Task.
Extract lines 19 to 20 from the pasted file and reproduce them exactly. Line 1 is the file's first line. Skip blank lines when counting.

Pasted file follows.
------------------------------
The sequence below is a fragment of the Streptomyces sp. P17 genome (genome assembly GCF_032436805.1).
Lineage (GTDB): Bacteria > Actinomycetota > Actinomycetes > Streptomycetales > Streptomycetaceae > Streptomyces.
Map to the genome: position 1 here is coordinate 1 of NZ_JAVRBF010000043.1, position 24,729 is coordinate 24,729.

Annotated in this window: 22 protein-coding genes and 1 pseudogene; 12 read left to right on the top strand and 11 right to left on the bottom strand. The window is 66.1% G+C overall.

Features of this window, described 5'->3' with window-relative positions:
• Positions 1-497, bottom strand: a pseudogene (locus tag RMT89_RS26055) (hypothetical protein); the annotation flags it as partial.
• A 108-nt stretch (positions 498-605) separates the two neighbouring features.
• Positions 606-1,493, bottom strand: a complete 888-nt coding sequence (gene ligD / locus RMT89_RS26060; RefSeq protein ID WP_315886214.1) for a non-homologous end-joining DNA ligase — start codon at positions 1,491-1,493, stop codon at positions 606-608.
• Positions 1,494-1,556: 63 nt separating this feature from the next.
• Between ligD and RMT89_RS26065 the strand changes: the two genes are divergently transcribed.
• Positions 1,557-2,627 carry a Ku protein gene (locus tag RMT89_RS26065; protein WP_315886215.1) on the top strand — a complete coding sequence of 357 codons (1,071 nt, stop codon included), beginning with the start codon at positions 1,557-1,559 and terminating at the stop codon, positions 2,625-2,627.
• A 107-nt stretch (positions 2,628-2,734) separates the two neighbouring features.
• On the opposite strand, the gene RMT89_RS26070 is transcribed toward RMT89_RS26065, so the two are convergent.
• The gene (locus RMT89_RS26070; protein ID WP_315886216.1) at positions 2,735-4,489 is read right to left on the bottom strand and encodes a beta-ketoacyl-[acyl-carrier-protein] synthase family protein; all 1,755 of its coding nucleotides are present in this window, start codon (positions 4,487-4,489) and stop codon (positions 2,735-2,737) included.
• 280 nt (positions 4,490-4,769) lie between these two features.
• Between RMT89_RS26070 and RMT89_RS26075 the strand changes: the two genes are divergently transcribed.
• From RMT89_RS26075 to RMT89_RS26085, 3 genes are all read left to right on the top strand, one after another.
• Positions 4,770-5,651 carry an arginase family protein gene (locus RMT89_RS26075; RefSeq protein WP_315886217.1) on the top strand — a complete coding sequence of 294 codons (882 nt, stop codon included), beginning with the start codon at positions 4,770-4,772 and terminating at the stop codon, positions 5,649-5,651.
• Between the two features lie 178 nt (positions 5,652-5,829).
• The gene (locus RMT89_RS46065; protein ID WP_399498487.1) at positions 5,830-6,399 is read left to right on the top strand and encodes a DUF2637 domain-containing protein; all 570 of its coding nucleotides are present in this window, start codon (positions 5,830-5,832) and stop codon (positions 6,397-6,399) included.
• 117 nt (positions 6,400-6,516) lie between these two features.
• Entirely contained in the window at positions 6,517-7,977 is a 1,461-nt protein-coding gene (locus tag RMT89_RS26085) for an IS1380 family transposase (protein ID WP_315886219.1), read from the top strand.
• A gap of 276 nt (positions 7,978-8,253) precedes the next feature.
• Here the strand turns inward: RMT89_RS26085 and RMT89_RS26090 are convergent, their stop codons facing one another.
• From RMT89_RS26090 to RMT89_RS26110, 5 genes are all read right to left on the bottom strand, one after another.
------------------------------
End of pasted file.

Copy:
• Between the two features lie 178 nt (positions 5,652-5,829).
• The gene (locus RMT89_RS46065; protein ID WP_399498487.1) at positions 5,830-6,399 is read left to right on the top strand and encodes a DUF2637 domain-containing protein; all 570 of its coding nucleotides are present in this window, start codon (positions 5,830-5,832) and stop codon (positions 6,397-6,399) included.